On 07-07-07, the New 7 Wonders of the World were announced in a spectacular ceremony held at the Estadio da Luz stadium in Lisbon, Portugal. The campaign to name the new wonders began in 2000 with almost 200 nominations coming in from all over the world and then in 2006 the list of candidates was narrowed down to 21. To get the final list, a global poll was conducted and over 100 million votes were cast through text messages and online at the 7 wonders website. At the ceremony Hilary Swank said, “Never before in history have so many people participated in a global decision.”
The traditional seven wonders, now called The Seven Wonders of the Ancient World, all existed more than 2,000 years ago and were concentrated in the Mediterranean and The Middle East. The list was derived from records of marvels compiled by ancient Greek observers, the best-known being a writer in the 2nd century B.C named Antipater of Sidon. That list included The Hanging Gardens of Babylon, the Statue of Zeus at Olympia, the Temple of Artemis at Ephesus, the Mausoleum of Halicarnassus, the Colossus of Rhodes and the Pharos lighthouse of Alexandria. These amazing sites have all vanished. The seventh on the list, the Pyramids at Giza, are the only surviving structures from the ancient world.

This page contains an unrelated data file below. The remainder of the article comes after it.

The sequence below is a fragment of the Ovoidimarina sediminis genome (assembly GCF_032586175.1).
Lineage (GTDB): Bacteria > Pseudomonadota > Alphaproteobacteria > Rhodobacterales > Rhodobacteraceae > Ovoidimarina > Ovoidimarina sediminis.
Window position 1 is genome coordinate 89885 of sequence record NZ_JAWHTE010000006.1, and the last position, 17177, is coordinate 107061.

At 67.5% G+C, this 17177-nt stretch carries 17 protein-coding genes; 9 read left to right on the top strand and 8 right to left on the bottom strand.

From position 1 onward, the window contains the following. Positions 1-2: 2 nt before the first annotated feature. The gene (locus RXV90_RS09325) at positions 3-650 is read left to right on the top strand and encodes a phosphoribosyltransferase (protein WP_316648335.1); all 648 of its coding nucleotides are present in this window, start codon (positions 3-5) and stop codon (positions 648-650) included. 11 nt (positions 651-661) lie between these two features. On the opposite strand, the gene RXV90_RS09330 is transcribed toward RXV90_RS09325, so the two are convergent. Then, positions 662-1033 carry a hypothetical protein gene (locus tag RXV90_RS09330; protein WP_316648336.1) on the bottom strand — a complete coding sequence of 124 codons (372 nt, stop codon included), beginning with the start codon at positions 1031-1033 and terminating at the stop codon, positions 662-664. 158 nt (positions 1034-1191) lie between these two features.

Since the sands of time or the desert have not washed the Pyramids at Giza away, they of course were on the lists of the 21 finalists for the new wonders of the world. However, after protests from Egyptian officials who said it was a disgrace that they had to compete, they were assured of retaining the status as a Wonder of the World. So in actuality, we have 7 new wonders and 1 ancient!
The 21 nominated sites and the symbols they stand for were: